Radiology residents lack training in how to communicate results to patients

Radiology’s shift to value-based care has providers considering even the smallest details related to the patient experience. A recent study published by Current Problems in Diagnostic Radiology, however, shows that radiology residents are not being trained on the proper way to communicate exam results to patients.

Lead author Anand Narayan, MD, PhD, of the department of radiology at Johns Hopkins Hospital in Baltimore, and colleagues analyzed survey responses submitted by more than 70 residents from two urban residency programs. They found that 91 percent of respondents had been asked to communicate results to patients, but more than 83 percent had never actually been trained on the proper way to do so.

Radiologists, the authors explained, often need assistance with the development of these skills, largely because they don’t have as many chances to practice.

“Practitioners in most nonradiology specialties have the everyday experience of communicating results with patients, providing them with ample opportunities to refine communication approaches through trial and error,” Narayan et al. wrote. “For radiologists though, these opportunities are less frequent, leaving us comparatively disadvantaged in our development of these skills. Radiologists’ more limited opportunities for patient interaction and the benefits of effective patient communication suggest that formal communications training may be particularly beneficial for radiologists.”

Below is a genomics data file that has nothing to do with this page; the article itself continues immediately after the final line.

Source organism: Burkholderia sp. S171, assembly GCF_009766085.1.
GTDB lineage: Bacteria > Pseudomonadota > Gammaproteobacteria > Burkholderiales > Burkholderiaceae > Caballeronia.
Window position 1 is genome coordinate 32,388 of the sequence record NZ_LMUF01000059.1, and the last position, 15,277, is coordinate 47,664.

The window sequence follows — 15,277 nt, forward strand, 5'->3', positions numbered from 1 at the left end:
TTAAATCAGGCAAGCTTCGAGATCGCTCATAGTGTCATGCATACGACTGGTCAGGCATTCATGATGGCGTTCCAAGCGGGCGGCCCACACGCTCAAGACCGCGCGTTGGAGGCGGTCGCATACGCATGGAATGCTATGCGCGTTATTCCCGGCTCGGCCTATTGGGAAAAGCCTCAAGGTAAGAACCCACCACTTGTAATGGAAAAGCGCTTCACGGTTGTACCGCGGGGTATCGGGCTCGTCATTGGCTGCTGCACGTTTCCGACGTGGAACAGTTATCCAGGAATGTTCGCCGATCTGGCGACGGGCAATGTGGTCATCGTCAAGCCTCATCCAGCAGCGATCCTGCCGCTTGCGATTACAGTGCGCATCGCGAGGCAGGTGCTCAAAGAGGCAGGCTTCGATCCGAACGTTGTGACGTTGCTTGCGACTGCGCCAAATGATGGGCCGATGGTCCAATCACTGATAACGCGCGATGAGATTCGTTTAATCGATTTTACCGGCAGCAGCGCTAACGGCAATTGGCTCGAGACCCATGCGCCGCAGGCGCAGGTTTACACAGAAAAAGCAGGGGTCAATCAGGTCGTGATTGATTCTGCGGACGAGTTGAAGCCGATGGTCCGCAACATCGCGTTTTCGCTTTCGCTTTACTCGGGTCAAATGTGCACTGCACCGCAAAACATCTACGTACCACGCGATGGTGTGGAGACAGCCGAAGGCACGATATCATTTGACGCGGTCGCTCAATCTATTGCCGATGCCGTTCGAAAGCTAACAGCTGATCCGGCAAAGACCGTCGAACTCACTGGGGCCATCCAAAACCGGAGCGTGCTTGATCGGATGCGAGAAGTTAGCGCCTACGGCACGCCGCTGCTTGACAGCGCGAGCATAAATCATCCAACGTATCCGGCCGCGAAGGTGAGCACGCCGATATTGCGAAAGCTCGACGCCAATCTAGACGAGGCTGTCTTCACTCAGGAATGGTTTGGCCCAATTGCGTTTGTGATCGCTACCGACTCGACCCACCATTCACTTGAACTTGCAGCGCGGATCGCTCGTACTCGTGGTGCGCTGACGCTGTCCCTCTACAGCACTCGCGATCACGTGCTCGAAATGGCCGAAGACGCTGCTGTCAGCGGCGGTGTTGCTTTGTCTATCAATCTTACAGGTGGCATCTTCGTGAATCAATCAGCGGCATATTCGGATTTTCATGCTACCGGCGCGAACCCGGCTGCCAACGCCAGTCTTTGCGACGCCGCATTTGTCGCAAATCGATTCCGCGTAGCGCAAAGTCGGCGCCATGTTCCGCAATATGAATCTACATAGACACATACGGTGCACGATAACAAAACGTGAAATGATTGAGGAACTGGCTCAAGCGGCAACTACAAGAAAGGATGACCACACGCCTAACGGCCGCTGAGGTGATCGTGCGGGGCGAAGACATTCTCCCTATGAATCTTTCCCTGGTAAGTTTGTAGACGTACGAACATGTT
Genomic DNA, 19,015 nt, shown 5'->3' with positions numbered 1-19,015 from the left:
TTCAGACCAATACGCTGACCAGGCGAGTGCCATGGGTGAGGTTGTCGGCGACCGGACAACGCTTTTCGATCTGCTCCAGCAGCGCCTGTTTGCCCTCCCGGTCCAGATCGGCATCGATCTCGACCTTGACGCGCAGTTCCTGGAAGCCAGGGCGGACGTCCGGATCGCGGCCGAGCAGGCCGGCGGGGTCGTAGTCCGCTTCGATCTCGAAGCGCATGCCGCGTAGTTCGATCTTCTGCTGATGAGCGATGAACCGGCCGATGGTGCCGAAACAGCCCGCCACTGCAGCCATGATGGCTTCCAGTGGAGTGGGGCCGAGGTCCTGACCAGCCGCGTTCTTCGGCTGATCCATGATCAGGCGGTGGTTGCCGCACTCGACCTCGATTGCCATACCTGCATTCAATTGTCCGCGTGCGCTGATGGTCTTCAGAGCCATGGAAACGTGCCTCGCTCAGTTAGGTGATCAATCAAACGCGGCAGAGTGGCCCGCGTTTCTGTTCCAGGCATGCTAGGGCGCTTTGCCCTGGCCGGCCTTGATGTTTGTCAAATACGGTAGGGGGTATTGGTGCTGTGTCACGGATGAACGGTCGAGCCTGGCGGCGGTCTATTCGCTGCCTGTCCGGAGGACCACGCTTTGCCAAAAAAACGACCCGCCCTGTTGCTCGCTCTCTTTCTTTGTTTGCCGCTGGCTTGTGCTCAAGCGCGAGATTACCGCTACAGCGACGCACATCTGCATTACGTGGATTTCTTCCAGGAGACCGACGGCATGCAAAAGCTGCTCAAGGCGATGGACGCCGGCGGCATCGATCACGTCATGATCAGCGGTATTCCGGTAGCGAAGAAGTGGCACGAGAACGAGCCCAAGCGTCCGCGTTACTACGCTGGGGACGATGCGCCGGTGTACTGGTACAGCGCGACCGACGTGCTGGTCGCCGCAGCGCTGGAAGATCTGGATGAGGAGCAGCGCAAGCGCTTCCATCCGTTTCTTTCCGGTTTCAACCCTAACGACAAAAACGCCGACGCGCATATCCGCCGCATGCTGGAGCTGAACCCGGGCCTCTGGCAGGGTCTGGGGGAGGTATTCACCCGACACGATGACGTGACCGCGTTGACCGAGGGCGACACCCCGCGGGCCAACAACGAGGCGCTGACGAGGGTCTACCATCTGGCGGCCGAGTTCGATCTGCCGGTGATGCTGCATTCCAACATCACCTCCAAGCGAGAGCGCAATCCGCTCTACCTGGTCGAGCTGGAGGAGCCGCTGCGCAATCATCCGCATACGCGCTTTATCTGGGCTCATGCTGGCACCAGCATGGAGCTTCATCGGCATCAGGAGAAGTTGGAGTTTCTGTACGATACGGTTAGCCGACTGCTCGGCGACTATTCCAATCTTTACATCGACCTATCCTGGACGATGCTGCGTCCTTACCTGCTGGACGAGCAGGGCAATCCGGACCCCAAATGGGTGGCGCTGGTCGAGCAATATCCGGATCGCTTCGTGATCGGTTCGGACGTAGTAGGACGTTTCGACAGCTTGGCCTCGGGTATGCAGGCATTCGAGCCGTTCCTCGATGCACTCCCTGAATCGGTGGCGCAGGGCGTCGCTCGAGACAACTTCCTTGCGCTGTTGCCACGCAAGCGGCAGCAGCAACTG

The residents were asked to rank their comfort level communicating results to patients on a scale from one to 10. No one selected a one or two as their answer, more than 8 percent selected 10 as their answer, and the median answer was a seven. More than 79 percent of respondents “agreed” or “strongly agreed” that additional training would be helpful for their careers. Narayan and colleagues compared this statistic to a 2009 study from Academic Radiology, which found that 68 percent of respondents “had no interest in obtaining additional training.”

The study did not include specific recommendations on what residents should be told in such training or how that training should be carried out. “Additional research is required to determine the ideal formats, methods, and types of instruction to educate residents on optimal techniques to communicate test results,” the authors wrote. They did, however, point to a 2007 article on the topic from the Journal of the American College of Radiology as an example of what the training might include.